Changing workplace models: remote, on-site and flexible
25 Sep 2023
Daniel Muir, Research Economist (Fellow)
This blog was originally published on the website of Adzuna, one of the largest online job search engines in the UK.
Changing trends and the pandemic
The availability of jobs offering remote and/ or flexible workplace arrangements took off during and since the pandemic. This parliamentary research briefing notes that pre-pandemic (January to December 2019), only around 1 in 10 workers had worked at least one day from home in the previous week and only around 1 in 20 worked mainly from home. At the peak of the pandemic (June 2020), around 4 in 10 worked exclusively from home. Since then, these figures have fallen so that by September 2022 around 1 in 5 worked at least one day from home in the previous week and around 1 in 8 worked from home exclusively. So whilst the proportion of individuals working remotely to some degree has fallen since the pandemic peak, this element of job package is still certainly more important than it was pre-pandemic.
Numerous studies have shown that the demand for remote and/ or flexible working arrangements outstrips their availability, while jobs advertised with flexible workplace models attract a higher number of applicants. Some even finds that workers would often even be willing to sacrifice some of their salary in order to have remote and/ or flexible working arrangements.
This is further demonstrated by looking at Adzuna vacancy data. In January, Adzuna published this blog looking at the availability of remote roles. The chart from this showed the proportion of job postings that were remote, hybrid or office-based/ on-site. It’s worth noting that the trends in this data are of most value (as opposed to the actual proportions), as Adzuna have since been working hard to improve the way in which it classifies workplace models.
This clearly demonstrates the strong growth in remote working opportunities during the initial stages of the pandemic as employers were forced to make remote working work in order to keep operating. And then as we moved out of the pandemic in 2021, the proportion of hybrid roles took off, as negotiations over job packages in the labour market took place between workers who wanted to maintain some of the flexibility they had gained (and which had been demonstrated to work) and employers who sought to get their employees back in to the office for at least some of the working week.
It should be noted that in theory these types of workplace model are somewhat ‘mutually exclusive’ (a role should be able to be classified as either remote, hybrid or office-based/ on-site), yet at its peak, the sum of the proportions of each of these roles totals less than 35%. The proportion of roles that do not fall in to one of these categories is thus very large and highlights a key problem in recruitment: employers are still not transparent enough in identifying what workplace model is on offer. This has been improving, demonstrated by the growth in the proportion of job listings that can be classified as one of the three types mentioned, but still needs to increase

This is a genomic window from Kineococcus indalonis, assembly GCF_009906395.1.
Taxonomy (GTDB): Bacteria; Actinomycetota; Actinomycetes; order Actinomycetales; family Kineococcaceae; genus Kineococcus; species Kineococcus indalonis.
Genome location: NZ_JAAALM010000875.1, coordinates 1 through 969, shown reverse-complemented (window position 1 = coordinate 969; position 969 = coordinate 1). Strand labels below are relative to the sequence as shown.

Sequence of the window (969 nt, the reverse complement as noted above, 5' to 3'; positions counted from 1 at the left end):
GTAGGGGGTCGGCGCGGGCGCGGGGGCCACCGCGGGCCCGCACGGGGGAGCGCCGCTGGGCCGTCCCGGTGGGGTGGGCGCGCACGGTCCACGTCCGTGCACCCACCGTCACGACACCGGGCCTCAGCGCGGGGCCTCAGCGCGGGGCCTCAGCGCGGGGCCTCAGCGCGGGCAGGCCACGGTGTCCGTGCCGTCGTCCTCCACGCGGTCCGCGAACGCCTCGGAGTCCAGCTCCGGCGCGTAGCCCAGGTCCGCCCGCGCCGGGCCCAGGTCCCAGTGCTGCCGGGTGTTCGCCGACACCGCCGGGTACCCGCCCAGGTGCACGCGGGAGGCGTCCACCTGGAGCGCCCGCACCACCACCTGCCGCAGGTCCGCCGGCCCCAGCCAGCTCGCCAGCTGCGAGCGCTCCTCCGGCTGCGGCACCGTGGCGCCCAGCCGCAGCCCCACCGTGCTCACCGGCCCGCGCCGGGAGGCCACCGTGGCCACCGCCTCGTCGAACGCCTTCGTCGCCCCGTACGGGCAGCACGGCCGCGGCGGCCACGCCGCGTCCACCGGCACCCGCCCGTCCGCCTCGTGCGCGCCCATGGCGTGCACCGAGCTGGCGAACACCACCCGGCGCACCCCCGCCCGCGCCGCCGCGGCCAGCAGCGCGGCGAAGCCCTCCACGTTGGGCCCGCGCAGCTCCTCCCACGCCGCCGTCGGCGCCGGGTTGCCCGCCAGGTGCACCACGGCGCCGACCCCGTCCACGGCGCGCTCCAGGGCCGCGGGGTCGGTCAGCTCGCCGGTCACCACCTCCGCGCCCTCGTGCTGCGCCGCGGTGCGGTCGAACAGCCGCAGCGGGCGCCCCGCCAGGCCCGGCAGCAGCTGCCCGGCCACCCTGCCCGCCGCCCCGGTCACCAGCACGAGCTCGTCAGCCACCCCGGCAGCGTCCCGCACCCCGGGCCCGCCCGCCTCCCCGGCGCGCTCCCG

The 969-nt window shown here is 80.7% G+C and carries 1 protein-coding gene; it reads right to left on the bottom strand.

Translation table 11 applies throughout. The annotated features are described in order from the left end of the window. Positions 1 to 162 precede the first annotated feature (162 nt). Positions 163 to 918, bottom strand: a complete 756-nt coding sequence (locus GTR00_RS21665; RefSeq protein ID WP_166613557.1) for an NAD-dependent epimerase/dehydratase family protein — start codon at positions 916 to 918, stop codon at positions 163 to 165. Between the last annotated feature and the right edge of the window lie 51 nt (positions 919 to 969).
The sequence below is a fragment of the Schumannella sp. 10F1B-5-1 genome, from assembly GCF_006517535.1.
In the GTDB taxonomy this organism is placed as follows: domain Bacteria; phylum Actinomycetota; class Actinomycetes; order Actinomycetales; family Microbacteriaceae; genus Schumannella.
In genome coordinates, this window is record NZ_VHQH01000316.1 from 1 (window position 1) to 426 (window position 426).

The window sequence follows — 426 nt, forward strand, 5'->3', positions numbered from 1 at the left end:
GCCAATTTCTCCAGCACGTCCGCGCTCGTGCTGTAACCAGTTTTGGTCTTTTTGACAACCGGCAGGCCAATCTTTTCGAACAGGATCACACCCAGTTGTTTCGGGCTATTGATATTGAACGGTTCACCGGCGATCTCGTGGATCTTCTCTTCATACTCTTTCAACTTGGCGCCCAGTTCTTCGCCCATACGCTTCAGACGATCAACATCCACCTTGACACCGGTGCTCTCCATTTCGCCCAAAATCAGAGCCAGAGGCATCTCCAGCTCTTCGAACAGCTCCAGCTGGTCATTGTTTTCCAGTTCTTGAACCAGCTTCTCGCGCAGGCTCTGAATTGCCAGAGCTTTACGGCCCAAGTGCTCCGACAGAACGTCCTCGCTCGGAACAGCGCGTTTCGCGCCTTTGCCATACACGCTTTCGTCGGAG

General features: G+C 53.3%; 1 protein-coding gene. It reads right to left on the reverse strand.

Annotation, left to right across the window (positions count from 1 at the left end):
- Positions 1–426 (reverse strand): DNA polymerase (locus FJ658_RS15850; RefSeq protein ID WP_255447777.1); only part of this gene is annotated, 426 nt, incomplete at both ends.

The problem? By not being transparent on workplace model, employers may be alienating valuable parts of the potential talent pool for the role (which, given the chronic skills shortages faced in the economy that is likely feeding in to inflation, is a waste of employment, output and growth we can’t afford to have). They may also be wasting resources during the recruitment process on individuals that will pull out once they know what the workplace model on offer is.
Flexible working continues to improve
Since our blog in January, the availability of flexible working looks to have continued to increase. Turning to the intelligence portal, in January 2023, 19.6% of vacancies were flexible whilst in July this had increased to 21.9% of vacancies, although the availability of remote only roles has fallen slightly across 2023, from 6.4% of vacancies in January to 5.1% in July.
Previous analysis of our vacancy datasets by IES found quite wide differences in the availability of remote working opportunities by area. And analysis by other organisations including CIPD have demonstrated this looking at employment in work from home roles using datasets including the Labour Force Survey. The intelligence portal now also demonstrates this – the chart below shows the proportion of job listings in the past six months (February to July 2023) that were remote or flexible.